The list of acronyms alone is five pages long.
That's one of two dozen appendices laying out the gritty details of a proposed water supply project using recycled wastewater.
The draft environmental impact report (EIR) for a proposed groundwater replenishment project, dubbed more agreeably "Pure Water Monterey," is open for public comment through June 5.
The project would expand an existing treatment plant in Marina, operated by the Monterey Regional Water Pollution Control Agency, that purifies wastewater (the stuff we flush down our toilets and that runs down our drains), and irrigates some 12,000 acres of farmland.
Pure Water Monterey would also to deliver 3,500 acre-feet of water per year to the Seaside Groundwater Basin using injection wells, forcing treated water into the aquifer.
The project calls for a new well site and pump station in Seaside, as well as new pipelines at the existing Salinas pump station off Hitchcock Road, behind the animal shelter.
California American Water would then extract that water using existing wells, and deliver the water to Monterey Peninsula customers using two new pipelines.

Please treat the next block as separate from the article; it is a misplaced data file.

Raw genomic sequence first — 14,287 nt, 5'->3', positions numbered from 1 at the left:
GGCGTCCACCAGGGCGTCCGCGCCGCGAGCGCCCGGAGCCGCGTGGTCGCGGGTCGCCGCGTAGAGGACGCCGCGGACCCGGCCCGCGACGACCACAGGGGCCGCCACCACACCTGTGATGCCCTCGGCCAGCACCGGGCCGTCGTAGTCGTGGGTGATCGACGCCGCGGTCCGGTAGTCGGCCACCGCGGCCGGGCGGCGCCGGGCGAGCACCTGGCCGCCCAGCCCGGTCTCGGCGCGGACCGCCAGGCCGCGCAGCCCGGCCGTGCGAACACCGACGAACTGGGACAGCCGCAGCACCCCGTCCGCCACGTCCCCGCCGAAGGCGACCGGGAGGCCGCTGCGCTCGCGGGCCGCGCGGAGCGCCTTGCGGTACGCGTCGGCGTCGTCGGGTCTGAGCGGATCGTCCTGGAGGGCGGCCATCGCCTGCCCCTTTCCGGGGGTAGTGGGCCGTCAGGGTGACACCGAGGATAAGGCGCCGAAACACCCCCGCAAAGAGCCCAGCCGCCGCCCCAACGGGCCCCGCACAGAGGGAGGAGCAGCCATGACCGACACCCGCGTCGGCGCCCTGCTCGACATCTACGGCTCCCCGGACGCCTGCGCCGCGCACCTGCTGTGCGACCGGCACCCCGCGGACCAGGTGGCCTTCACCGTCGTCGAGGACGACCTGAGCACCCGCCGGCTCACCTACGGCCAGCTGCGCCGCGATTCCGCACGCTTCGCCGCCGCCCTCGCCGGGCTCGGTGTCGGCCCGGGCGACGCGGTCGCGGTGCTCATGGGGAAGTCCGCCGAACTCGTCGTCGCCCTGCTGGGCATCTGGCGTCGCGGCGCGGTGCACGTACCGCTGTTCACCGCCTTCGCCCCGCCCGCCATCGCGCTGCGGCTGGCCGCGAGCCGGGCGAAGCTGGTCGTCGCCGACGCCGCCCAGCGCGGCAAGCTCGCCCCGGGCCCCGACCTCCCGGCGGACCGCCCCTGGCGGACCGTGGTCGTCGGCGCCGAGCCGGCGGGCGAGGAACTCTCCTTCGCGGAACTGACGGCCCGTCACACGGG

The latter is a key component of Cal Am's plan for cutting back its reliance on Carmel River Water by 70 percent by Jan. 1 of 2017, per a state order to restore flows in the Carmel River. (Cal Am's plan for a desalination plant is on a parallel timeline, with a public comment period also now open for a draft environmental impact report.)
To keep the project moving on time—and enable Cal Am to scale up its desal plant as a Plan B—the final EIR is expected to be certified this fall.
That means multiple parties who deliver wastewater to the Marina plant have a few more months to work out their differences over who is entitled to how much treated water. (Those sources of wastewater include urban and industrial water from Salinas and Monterey, as well as waters from the Blanco Drain and Tembladero Slough, some of the most polluted in the state with agricultural runoff.)
The project plans call for 18 months of construction, including new wells, pipelines and a new, more advanced water treatment plant in Marina.
The project plan calls for banking extra recycled water to deliver to farmland in drought years, meaning Salinas Valley growers would receive up to 5,290 acre-feet of recycled water per year. (It would average 4,500-4,750 acre-feet in normal years.)
According to the draft EIR, the impacts of each individual component of the project buildout would be relatively minor, and could mostly be mitigated by techniques to muffle construction noise and bury pipelines deep enough to avoid risk of erosion damage.
Local water officials answer questions at two public meetings, Wednesday May 20 from 6-8pm at Oldemeyer Center in Seaside, and Thursday May 21 from 4-6pm at Hartnell College in room B-208.